How to Set Up a Wellness Room in Your Workplace

November 15, 2017

By Stephanie Taylor Christiansen

It's hard to get any real privacy in many workplaces, whether it's to make a personal phone call, take a few deep breaths, or sink into a full meditation session. For new mothers who need a lactation room, getting a comfortable space is also a major concern.

More companies are responding by creating a multi-purpose "wellness room" for employee use. Wellness rooms don't have to be elaborate — you might be able to set one up by repurposing an underused room, or even a large closet, in your office. Here are a few steps to follow:

Determine How Your Wellness Room Will Be Used

One of your primary concerns may be how to create a space that doesn't cost a lot — and that employees will actually use.

To make sure you design a space that suits their needs, ask employees how they might use a wellness room. Do they want an inspirational nook to recharge, or a calming space to de-stress? What practical considerations might they have? You likely won't be able to please everyone, but asking around will help you do the most good for the most people.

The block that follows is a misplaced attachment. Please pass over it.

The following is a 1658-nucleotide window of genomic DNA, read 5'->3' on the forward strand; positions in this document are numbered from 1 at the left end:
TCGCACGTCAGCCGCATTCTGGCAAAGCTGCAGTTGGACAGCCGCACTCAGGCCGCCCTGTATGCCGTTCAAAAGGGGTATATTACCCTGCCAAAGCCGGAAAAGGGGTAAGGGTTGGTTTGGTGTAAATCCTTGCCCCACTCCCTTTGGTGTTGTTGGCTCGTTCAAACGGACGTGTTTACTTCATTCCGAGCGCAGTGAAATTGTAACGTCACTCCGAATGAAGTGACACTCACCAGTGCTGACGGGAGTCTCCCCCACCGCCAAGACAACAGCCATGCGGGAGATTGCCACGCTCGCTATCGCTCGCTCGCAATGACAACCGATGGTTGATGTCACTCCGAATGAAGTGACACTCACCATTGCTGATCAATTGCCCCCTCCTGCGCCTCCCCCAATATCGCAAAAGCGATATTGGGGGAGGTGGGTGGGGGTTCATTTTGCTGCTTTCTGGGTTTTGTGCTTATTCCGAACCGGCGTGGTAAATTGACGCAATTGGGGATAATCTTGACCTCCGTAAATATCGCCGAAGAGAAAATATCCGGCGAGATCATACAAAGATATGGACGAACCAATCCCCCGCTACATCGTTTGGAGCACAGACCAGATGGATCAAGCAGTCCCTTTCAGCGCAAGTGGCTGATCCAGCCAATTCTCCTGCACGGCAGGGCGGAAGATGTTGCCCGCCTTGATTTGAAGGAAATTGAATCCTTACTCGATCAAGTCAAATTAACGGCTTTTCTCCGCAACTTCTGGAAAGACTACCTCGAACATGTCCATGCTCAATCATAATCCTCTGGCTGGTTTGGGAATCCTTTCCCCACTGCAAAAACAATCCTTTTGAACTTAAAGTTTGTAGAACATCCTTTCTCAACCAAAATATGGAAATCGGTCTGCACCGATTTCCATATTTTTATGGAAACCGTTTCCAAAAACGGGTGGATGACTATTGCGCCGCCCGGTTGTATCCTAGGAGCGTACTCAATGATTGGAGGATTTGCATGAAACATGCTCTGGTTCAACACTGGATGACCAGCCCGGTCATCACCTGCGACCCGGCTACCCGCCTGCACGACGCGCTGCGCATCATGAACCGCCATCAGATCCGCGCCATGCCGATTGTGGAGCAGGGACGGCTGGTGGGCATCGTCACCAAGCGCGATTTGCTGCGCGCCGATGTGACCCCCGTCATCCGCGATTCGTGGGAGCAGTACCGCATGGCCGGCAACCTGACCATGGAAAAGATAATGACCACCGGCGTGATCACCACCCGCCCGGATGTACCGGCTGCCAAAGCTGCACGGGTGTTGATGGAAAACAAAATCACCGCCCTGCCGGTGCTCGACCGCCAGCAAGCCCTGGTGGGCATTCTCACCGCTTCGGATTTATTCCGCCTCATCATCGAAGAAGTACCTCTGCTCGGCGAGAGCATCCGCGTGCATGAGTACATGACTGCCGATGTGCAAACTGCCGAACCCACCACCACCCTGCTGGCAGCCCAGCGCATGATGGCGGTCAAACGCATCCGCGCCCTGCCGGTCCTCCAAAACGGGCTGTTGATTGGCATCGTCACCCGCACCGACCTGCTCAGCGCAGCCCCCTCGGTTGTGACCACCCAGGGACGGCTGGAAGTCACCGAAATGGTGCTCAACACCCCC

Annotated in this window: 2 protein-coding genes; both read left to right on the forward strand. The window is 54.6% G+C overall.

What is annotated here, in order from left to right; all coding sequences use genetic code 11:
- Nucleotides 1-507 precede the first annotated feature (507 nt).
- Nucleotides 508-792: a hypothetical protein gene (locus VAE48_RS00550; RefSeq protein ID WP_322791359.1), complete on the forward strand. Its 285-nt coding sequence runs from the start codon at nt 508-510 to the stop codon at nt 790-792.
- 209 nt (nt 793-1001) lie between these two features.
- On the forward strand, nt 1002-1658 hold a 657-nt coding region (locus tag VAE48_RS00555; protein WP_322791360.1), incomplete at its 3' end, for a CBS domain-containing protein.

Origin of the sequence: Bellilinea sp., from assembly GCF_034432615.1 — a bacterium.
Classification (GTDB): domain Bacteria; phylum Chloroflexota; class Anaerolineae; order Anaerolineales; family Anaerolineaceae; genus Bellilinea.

Find Furniture to Set the Tone

A good wellness room will have a lockable door, comfortable chairs and adjustable lighting, but other items will depend on what coworkers predominately use the space for. Think about how accessories like candles, speakers and wall art could fit your goals for the room. If you have meditation enthusiasts in the office, you might want dimmable floor lamps and a plush mat for the floor. Some workers may want to dive into a good book for a half-hour during their lunch break, so make sure the lighting can be turned up to accommodate them, as well.

Even if you don't currently have nursing mothers at your company, remember that you may at some point in the future. They'll likely need power outlets, a small refrigerator, a desk or side table and a small cabinet.

Keep the Space Sacred

Make it clear that this space is supposed to be an escape. Aside from the lock on the door, create a sign to hang outside that mentions what the space is for. For example, the wellness room is supposed to be a haven for individuals to have a moment to themselves — not a space to hold a quick conference call.

Once the room is officially open for use, ask coworkers what they think of it, and make tweaks to improve based on their suggestions.

The end goal of a wellness room is to create a space that makes employees' lives better and removes some stress from their workday. Keep these goals in mind, and you'll be able to create a refuge in the office.

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